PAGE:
The Fresh Loaf

News & Information for Amateur Bakers and Artisan Bread Enthusiasts

Barilla's Farina Integrale di grano Tenero--Please help..

dteplow's picture
dteplow

Barilla's Farina Integrale di grano Tenero--Please help..

I just got back to the US from a trip to northern Italy. I made bread, but didn't have a clue about what kind of whole-grain flour to buy, so I grabbed a variety of different brands and ended up loving Barilla's Farina Integrale di grano Tenero.

The bran in it is in really big flakes, so the flour has a lot of texture, which I like.

Bad news: This specific flour isn't available in the US.

Can someone help me out and explain what the heck this flour is...and how I might buy a comparable version in the New York City area?

Thanks in advance!

berryblondeboys's picture
berryblondeboys

I'm sorry, I'm having difficulty parsing this. So, you bought some flour in Italy called Barilla Farina Integrale de grano Tenero and made bread there and now you want to make a comparable bread here? Is that what this is saying?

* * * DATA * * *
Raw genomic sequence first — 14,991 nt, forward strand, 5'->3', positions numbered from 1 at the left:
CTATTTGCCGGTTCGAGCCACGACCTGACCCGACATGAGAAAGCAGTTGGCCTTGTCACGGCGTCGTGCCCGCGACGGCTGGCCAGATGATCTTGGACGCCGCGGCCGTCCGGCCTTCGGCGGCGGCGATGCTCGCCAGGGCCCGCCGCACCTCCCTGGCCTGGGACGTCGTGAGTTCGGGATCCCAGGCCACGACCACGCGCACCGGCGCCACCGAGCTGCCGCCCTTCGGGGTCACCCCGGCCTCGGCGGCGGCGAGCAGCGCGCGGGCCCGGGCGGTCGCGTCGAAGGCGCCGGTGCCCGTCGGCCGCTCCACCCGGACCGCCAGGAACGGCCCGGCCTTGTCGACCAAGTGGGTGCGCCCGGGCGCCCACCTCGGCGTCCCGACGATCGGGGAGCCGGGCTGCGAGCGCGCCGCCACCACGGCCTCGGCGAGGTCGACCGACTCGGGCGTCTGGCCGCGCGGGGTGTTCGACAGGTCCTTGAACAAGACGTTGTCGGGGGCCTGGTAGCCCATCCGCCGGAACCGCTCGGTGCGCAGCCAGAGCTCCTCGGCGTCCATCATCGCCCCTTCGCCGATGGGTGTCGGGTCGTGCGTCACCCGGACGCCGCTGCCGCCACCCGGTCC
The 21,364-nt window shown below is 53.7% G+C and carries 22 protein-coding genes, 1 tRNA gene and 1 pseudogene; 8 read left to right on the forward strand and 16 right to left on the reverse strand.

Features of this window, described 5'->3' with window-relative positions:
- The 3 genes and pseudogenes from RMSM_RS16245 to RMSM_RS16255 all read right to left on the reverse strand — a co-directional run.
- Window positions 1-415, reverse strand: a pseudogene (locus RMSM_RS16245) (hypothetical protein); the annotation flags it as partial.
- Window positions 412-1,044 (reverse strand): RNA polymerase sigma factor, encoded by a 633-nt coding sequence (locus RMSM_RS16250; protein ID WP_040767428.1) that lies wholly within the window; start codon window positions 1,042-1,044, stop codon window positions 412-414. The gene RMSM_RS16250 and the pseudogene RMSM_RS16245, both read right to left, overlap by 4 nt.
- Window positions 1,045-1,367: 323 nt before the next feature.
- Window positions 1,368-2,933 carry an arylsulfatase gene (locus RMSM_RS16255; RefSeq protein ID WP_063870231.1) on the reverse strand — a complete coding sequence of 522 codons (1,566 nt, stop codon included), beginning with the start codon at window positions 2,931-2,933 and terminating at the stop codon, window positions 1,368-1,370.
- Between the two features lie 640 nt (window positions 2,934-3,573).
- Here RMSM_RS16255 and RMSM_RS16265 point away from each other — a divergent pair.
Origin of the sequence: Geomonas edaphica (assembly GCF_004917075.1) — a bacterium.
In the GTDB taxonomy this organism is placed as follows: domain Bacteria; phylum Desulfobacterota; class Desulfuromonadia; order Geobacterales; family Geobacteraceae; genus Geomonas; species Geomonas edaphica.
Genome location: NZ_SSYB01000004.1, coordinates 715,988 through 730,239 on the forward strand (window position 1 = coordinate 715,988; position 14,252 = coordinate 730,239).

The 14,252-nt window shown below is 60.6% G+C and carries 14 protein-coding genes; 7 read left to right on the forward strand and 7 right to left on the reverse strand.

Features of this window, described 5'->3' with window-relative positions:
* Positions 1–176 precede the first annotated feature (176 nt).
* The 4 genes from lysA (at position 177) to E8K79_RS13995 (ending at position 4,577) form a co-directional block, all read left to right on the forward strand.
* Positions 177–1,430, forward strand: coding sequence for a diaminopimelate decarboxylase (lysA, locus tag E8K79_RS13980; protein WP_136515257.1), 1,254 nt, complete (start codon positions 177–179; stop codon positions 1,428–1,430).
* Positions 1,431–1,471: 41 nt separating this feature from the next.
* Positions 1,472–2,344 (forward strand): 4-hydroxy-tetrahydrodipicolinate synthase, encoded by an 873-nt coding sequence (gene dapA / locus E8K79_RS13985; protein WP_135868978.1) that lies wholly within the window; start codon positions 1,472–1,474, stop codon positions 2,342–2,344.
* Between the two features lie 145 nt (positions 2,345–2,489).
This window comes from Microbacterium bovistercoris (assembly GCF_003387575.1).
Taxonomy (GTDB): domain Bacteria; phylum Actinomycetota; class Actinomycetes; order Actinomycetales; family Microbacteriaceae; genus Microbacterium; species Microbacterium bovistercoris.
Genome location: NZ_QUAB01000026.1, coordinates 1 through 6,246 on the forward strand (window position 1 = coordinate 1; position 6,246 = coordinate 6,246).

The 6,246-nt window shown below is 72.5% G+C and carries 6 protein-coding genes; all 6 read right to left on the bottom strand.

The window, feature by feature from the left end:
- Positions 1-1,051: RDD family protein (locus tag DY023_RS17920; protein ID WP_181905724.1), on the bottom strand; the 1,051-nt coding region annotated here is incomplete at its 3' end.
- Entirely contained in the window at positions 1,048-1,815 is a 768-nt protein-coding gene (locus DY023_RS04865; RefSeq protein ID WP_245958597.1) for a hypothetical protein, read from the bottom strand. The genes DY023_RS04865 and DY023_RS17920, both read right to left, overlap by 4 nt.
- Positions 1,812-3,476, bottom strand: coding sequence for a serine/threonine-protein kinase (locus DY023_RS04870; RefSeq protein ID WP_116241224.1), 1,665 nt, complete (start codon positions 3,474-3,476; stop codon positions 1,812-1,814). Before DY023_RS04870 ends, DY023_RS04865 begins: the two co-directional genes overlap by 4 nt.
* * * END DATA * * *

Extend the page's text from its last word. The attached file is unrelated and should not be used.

dteplow's picture
dteplow

Hi! I'm sorry I wasn't clear. Yes: I used Barilla's farina integrale de grano tenero and the bread came out great. I want to find the same kind of flour here in NY using the same kind of flour. What was special about the Barilla brand is not only the kind of wheat they used, but the grind of the flour was very "textured." That is, the bran was very course. A lot of whole wheat flour I can buy in my area is ground very fine and is very homogeneous. It is a consistent light brown with very fine bran.

I hope that makes my point more clear!

berryblondeboys's picture
berryblondeboys

Someone else might be able to help you more, but you might want to think about grinding your own wheat to get what you want. Of course, the grains there are NOT the same grains here, but you might be able to reproduce something close.

 

berryblondeboys's picture
berryblondeboys

And if this is the case, This is the flour? https://www.barilla.com/it-it/prodotti/farine-e-cereali/farina-integrale-di-grano-tenero

There is also this brand I see making the same named/type of flour https://www.alcenero.com/en/prodotto/farina-integrale-di-grano-tenero-biologica-1-kg/

From a video I watched last night, Soft wheat in Europe is not the same as soft in American English. So, in translating that, skip the word "soft" and think of it as just whole wheat flour.  (This is what I watched last night where I learned that: https://youtu.be/XfTkSeHZiH8

 

 

Postal Grunt's picture
Postal Grunt

Amazon carries Italian flours in its grocery and gourmet food classification. There are several different brands and types  in different weights and prices so if you're not sure of what you're looking for, be careful enough to read what they say they're offering before you fire up the VISA card for a purchase.